It's questions like these that spurred the innovation of the Functional Patterns training system. We've sought for over a decade to find a better way of enhancing people's fitness without all the aches and pains that come with conventional training programs. Because at the end of the day, what the vast majority of people want is to live their lives without worrying about their bodies breaking down. People want great physiques that don't come at the cost of tight muscles, achy joints, and stiff movements. These are the types of people that Functional Patterns aims to provide a solution for, and why we've developed a training program that anyone from anywhere in the world, and with any movement background, can benefit from.
FP is Real Functional Training
Functional Patterns is training for humans. We've designed it in such a way that if you're a human, then this training is for you! We get results with literally every population of people around the world. From "average Jane's/Joe's," to high-level athletes, to those with neurodegenerative or physical impairments. Functional Patterns has the capacity to improve you because at the most fundamental level we consider the fact that you are a human before you are anything else.
Of course we also recognize that no two people are alike, so by no means does this make it a rigid cookie-cutter approach. Just as in life, we believe training should be adaptive, and when you work with us in person you'll discover firsthand how personalized we get meet the most specific of needs.
What 'training for humans' means in the way FP does it is that we provide you with a real foundation of movement decoded from the human biological blueprint. Taking this route allows for a far more integrated approach than dishing out the typical advice of having a "strong core," "pulling the shoulders down and back," or having a "straight spine."
We get the results we do because we build a foundation that coincides with your biology at a fundamental level. Then, we show you exactly how to bridge the gap between your movement and those who move at the highest levels. Combined together, your body has less inclinations towards feeling restricted, helping you move better as a result, look better aesthetically, and facilitating you in achieving the goals you want. All it takes on your end is a little practice, and you can enjoy the same benefits that thousands before you have with the real functional training of Functional Patterns!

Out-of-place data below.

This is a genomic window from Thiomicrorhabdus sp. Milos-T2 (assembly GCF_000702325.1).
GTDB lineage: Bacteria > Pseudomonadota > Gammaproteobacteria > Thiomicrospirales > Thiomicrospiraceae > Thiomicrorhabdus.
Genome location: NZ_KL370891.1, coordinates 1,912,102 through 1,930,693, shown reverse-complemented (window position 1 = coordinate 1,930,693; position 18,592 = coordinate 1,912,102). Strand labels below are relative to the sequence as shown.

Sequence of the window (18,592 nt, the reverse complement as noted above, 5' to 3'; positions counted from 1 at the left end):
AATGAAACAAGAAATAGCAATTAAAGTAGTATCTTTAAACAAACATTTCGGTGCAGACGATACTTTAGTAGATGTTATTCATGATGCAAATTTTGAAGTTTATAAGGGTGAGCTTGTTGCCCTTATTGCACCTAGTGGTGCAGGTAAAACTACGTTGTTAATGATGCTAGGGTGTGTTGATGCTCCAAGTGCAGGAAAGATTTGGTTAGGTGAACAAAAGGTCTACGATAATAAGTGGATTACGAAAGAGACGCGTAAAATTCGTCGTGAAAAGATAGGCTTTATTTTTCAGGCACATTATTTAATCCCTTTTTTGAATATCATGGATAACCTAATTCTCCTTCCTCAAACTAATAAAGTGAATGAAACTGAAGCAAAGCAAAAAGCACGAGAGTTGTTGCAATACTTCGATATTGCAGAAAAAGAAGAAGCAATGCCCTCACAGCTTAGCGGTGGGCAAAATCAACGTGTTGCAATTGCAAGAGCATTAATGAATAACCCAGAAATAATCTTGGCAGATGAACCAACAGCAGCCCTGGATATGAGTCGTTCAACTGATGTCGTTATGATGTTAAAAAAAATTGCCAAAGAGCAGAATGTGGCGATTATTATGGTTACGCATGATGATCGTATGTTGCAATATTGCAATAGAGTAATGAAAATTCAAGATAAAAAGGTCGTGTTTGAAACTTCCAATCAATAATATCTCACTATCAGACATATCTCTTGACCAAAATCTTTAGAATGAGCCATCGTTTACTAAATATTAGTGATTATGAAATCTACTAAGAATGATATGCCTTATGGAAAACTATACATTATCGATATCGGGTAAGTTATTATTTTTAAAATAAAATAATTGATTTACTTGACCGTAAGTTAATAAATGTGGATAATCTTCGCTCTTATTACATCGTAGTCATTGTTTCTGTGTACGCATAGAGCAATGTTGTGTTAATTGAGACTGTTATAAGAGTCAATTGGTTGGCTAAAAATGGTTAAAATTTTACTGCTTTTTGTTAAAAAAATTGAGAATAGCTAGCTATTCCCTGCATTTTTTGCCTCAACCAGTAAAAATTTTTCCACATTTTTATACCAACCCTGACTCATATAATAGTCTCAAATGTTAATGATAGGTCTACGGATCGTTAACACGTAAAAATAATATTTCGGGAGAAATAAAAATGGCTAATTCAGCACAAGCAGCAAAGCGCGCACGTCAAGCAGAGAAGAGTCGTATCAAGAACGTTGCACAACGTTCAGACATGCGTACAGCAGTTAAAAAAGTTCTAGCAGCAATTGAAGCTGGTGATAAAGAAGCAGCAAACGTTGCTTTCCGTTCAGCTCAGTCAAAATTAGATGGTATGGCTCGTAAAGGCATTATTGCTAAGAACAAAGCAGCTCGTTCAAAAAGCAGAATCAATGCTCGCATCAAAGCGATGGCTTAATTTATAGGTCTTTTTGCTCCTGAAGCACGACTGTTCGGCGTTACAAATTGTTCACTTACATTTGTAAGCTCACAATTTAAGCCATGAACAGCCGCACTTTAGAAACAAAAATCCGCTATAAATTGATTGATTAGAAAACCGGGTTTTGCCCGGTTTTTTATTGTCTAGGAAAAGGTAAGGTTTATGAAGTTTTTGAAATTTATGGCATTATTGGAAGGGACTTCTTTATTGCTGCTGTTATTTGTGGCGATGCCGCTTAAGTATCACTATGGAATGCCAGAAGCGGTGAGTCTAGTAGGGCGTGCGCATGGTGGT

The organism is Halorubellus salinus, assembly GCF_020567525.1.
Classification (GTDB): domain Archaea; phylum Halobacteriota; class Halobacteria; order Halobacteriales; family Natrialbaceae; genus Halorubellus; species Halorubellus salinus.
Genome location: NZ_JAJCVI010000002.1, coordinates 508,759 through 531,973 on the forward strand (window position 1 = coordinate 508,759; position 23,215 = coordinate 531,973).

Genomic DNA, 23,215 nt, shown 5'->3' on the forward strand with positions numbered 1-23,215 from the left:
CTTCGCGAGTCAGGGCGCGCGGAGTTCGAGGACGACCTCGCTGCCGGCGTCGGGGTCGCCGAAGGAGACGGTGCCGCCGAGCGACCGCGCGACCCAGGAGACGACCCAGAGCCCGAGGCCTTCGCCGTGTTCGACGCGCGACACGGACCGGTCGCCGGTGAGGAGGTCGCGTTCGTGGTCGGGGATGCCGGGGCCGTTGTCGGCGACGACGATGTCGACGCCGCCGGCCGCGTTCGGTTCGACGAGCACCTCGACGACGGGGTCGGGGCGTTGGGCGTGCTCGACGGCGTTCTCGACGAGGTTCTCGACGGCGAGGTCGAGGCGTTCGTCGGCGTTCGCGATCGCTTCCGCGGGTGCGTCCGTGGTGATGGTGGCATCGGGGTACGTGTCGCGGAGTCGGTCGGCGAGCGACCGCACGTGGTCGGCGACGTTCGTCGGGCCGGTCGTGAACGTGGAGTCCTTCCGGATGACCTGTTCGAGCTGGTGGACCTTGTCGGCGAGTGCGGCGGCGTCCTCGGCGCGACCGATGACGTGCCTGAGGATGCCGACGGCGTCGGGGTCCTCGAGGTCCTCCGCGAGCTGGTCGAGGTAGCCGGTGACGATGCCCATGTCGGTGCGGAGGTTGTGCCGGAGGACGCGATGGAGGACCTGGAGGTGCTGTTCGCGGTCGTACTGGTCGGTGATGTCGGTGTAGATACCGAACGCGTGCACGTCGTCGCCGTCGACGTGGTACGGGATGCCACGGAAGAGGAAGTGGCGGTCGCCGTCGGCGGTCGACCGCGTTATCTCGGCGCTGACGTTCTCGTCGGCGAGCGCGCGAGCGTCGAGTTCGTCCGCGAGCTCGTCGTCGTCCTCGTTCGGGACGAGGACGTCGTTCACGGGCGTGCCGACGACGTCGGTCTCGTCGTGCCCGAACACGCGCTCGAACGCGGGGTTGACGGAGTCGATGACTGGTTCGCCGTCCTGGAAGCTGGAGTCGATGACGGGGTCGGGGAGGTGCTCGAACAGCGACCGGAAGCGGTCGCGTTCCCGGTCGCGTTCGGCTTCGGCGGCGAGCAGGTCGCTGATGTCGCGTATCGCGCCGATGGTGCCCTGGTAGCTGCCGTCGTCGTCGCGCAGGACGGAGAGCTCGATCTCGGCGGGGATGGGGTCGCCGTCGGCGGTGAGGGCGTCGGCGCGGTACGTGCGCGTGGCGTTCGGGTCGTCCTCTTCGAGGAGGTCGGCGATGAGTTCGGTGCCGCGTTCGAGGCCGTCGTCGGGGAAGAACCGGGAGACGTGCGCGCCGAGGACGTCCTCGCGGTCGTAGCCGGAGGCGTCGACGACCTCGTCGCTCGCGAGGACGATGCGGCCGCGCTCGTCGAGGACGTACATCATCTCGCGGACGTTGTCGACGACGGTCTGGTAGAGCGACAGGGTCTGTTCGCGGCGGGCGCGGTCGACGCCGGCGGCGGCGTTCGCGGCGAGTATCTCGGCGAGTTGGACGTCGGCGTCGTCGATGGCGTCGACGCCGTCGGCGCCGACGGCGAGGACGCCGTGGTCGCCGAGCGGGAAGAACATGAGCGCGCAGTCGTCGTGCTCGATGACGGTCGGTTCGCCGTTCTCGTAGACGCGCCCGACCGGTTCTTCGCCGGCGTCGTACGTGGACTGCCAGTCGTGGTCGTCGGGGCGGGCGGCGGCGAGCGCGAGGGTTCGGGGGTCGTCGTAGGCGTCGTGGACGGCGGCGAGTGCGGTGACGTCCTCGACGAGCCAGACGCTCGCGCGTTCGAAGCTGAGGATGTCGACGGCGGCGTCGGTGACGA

Hello, once again, this is Naudi at Functional Patterns. Today I'm going to discuss the term "functional training." It is all over the place so before I even start this video, I invite you to go on Instagram, and type in the hashtag functional training. And then after you watch this video, I invite you to go right back to the hashtag functional training, and I want you guys to see what is on the whole list of people.
I think it's got probably about a million posts on that. I don't know how to the words that you're supposed to use to describe how many people have posted on that. But I believe it has a million posts now or near that for the hashtag functional training. That's what prompted this video. It's kind of like it was my recent inspiration for it. And I'm going to go into detail about that.
Functional training has probably become the most bastardized word in training in the history of training, maybe — I guess bodybuilding is another one, when you're thinking about thinking about building a body, I'd say bodybuilding should have better connotations to it, you know, where you build a body and you make it better. I think bodybuilding is maybe another word that's become really bastardized. So maybe that's the number one and maybe number two would probably be functional training. And this is how I view functional training. It's very simple. Okay, we have an organism, let's say, a dog, a cat, a dolphin, whatever. And we analyze its evolutionary adaptations. We see what do dolphins do? They don't run on the ground. Dolphins tread water. That's what they do. And there's particular attributes that dolphins have to make them swim really, really well in the water. Birds, they fly, right? They fly, they have wings, they do that? Do they run very well? Probably not. Because what do they do primarily? They operate in the air. Right?
So when I think about determining functionality, I only relate functionality relative to the organism. I got two dogs, I got a Jack Russell and his name is Fresco, named after Jacque Fresco. And then I have another dog. His name is Bernie, and I named it after Bernie Sanders. And I just, I like Bernie Sanders. It was a big cultural thing going on when I got them. But never mind that, Bernie and Fresco are dogs. The last thing I would ever make my dog — I look at them run around. They are incredible athletes, they move amazing. The way they sling their bodies. I filmed them on my camera all the time. And I look at their biomechanics, and I can't and I'm compelled at how beautiful they move. And I'm also reminded of how I would never take that beautiful movement and then teach my dogs to walk and run on two feet.